Many different arthroscopic methods have been described in literature, including screw fixation, suture fixation, or tightrope fixation. Boutsiadis et al. reported a novel 4-point suture fixation method in December 2014 with promising results.[9] Verdano et al. reported good to very good results in their study using arthroscopic suture fixation method.[10] Ahn and Yoo reported a Lysolm score of 95.6 in their study on acute and chronic tibial spine fractures using arthroscopic suture fixation technique.[11] Song et al. performed a study on clinical outcome of ACL avulsion fracture between children and adults using suture anchors and reported a Lysolm score of 89.5.[12] Seon et al. compared fixation of ACL avulsion fracture using two different techniques, screw versus suture fixation, and reported a Lysolm score of 91.7 and 92.7, respectively.[13]

In our study, the mean Lysolm score was 98.6, which is comparable and equivalent to previous reported studies. Moreover, all patients included in our study were able to resume previous athletic and strenuous activities at the end of 9 months. There is literature about a few postoperative complications using arthroscopic reduction techniques. In 1993, Berg reported two cases of postoperative arthrofibrosis.[14] Montgomery et al. reported more than 50% of their patients unable to regain complete mobility in knee range of motion.[15] Osti et al. reported 30% of their patients to have postoperative laxity.[16] In the present study, none of the patients included had any postoperative complication, thus proving the effectiveness of arthroscopic fixation technique.

  Conclusion Top

The present study demonstrates that ACL avulsion fractures can be effectively treated using arthroscopic suture fixation technique and restores the joint stability and function.

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Conflicts of interest

There are no conflicts of interest.

  References Top

Poncet A: Bull. et mem. Soc de Chir de Paris. 1875(I); 883.  Back to cited text no. 1
Masouros SD, McDermott ID, Amis AA, Bull AM. Biomechanics of the meniscus-meniscal ligament construct of the knee. Knee Surg Sports Traumatol Arthrosc 2008;16:1121-32.  Back to cited text no. 2
Meyers MH, Mckeever FM. Fracture of the intercondylar eminence of the tibia. J Bone Joint Surg Am 1959;41:209-20.  Back to cited text no. 3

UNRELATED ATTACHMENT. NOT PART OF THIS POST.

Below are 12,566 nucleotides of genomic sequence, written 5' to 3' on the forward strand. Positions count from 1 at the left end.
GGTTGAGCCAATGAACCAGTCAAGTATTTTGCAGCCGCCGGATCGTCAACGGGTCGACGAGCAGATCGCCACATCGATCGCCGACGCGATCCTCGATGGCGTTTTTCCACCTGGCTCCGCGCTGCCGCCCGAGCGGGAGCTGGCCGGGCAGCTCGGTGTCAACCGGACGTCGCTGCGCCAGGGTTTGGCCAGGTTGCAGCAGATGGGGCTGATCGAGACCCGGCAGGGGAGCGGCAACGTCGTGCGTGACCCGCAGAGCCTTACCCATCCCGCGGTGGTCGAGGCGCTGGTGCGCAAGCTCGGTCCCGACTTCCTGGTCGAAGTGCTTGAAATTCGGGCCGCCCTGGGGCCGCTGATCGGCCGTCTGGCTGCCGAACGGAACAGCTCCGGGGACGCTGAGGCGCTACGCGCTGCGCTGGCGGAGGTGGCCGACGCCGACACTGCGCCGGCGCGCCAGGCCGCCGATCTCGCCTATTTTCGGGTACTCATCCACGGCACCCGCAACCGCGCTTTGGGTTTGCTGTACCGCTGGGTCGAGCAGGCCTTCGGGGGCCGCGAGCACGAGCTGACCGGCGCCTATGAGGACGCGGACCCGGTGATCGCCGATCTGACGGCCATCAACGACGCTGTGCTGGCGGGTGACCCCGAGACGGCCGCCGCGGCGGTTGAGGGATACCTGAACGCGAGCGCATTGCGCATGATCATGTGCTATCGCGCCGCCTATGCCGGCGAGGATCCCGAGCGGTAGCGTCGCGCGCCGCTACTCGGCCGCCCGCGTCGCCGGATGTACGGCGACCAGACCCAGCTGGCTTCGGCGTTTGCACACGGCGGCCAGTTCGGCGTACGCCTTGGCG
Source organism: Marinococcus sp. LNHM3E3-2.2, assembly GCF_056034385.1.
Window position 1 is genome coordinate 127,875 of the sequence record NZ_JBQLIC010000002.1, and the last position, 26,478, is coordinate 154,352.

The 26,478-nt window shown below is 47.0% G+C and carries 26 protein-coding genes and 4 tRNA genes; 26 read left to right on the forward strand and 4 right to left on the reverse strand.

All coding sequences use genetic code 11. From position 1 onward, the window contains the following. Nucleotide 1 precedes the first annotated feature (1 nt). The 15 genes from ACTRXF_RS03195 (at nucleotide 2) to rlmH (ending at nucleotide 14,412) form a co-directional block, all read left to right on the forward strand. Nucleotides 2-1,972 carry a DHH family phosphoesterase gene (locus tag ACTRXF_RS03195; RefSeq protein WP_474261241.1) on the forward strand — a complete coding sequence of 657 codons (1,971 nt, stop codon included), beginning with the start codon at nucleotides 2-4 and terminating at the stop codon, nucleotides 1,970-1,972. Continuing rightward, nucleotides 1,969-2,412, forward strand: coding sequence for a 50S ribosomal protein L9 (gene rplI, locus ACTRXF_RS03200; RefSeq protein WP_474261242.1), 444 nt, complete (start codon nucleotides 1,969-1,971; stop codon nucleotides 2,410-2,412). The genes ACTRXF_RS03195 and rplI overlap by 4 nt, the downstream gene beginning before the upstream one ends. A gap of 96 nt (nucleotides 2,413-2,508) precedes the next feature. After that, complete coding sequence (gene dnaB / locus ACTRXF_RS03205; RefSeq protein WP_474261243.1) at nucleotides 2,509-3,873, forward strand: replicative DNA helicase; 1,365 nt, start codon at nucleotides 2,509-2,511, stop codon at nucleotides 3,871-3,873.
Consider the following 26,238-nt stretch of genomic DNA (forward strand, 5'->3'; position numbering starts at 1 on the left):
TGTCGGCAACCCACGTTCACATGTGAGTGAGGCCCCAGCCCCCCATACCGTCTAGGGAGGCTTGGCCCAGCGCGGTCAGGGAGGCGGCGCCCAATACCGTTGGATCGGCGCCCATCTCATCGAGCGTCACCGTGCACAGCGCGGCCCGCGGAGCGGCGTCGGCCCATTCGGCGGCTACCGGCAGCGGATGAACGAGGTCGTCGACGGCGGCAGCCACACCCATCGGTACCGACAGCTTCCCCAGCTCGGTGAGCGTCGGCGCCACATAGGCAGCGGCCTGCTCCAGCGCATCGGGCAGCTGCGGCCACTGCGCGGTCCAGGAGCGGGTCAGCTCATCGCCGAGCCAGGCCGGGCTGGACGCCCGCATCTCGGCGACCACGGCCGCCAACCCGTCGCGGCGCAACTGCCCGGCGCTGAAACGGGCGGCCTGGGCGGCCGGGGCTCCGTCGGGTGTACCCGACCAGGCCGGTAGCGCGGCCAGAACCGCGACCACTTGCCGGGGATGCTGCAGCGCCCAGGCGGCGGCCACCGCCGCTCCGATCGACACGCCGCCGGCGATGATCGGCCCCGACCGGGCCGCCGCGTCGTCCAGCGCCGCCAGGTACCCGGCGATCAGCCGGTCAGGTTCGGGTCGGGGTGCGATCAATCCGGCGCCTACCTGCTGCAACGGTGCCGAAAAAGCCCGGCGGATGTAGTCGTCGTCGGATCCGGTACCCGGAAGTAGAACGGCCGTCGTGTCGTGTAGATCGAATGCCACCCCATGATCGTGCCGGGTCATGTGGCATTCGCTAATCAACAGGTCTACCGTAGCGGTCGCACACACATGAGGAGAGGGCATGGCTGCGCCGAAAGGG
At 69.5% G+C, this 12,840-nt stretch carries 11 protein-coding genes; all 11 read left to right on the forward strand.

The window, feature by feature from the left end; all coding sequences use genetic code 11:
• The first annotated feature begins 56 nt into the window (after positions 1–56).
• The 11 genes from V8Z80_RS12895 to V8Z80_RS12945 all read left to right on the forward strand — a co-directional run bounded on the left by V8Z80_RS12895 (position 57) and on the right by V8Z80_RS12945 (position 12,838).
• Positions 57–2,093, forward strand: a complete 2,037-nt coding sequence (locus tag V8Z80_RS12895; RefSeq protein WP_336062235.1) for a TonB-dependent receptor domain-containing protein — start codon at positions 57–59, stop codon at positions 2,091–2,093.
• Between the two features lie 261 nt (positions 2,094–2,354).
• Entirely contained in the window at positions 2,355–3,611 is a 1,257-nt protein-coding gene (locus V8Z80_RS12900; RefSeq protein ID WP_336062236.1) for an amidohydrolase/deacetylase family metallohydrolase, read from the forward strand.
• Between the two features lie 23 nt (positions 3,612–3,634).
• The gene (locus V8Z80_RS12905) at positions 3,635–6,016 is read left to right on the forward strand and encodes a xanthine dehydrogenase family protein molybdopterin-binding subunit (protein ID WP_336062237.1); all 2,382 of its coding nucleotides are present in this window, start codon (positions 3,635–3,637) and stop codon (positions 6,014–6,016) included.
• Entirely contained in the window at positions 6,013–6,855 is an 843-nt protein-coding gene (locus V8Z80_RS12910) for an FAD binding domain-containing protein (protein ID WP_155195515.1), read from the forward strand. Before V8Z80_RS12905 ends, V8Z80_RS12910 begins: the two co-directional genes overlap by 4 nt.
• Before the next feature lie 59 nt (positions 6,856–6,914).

Bong MR, Romero A, Kubiak E, Iesaka K, Heywood CS, Kummer F, et al. Suture versus screw fixation of displaced tibial eminence fractures: A biomechanical comparison. Arthroscopy 2005;21:1172-6.  Back to cited text no. 4
Lubowitz JH, Elson WS, Guttmann D. Part II: Arthroscopic treatment of tibial plateau fractures: Intercondylar eminence avulsion fractures. Arthroscopy 2005;21:86-92.  Back to cited text no. 5
Ahmad CS, Stein BE, Jeshuran W, Nercessian OA, Henry JH. Anterior cruciate ligament function after tibial eminence fracture in skeletally mature patients. Am J Sports Med 2001;29:339-45.  Back to cited text no. 6
McLennan JG. Lessons learned after second-look arthroscopy in type III fractures of the tibial spine. J Pediatr Orthop 1995;15:59-62.  Back to cited text no. 7
McLennan JG. The role of arthroscopic surgery in the treatment of fractures of the intercondylar eminence of the tibia. J Bone Joint Surg Br 1982;64:477-80.  Back to cited text no. 8
Boutsiadis A, Karataglis D, Agathangelidis F, Ditsios K, Papadopoulos P. Arthroscopic 4-point suture fixation of anterior cruciate ligament tibial avulsion fractures. Arthrosc Tech 2014;3:e683-7.  Back to cited text no. 9
Verdano MA, Pellegrini A, Lunini E, Tonino P, Ceccarelli F. Arthroscopic absorbable suture fixation for tibial spine fractures. Arthrosc Tech 2013;3:e45-8.  Back to cited text no. 10
Ahn JH, Yoo JC. Clinical outcome of arthroscopic reduction and suture for displaced acute and chronic tibial spine fractures. Knee Surg Sports Traumatol Arthrosc 2005;13:116-21.  Back to cited text no. 11
Song EK, Seon JK, Park SJ, Yoon TR. Clinical outcome of avulsion fracture of the anterior cruciate ligament between children and adults. J Pediatr Orthop B 2009;18:335-8.  Back to cited text no. 12
Seon JK, Park SJ, Lee KB, Gadikota HR, Kozanek M, Oh LS, et al. A clinical comparison of screw and suture fixation of anterior cruciate ligament tibial avulsion fractures. Am J Sports Med 2009;37:2334-9.  Back to cited text no. 13
Berg EE. Comminuted tibial eminence anterior cruciate ligament avulsion fractures: Failure of arthroscopic treatment. Arthroscopy 1993;9:446-50.  Back to cited text no. 14
Montgomery KD, Cavanaugh J, Cohen S, Wickiewicz TL, Warren RF, Blevens F. Motion complications after arthroscopic repair of anterior cruciate ligament avulsion fractures in the adult. Arthroscopy 2002;18:171-6.  Back to cited text no. 15
Osti L, Merlo F, Liu SH, Bocchi L. A simple modified arthroscopic procedure for fixation of displaced tibial eminence fractures. Arthroscopy 2000;16:379-82.  Back to cited text no. 16


  [Figure 1], [Figure 2], [Figure 3], [Figure 4]

  [Table 1]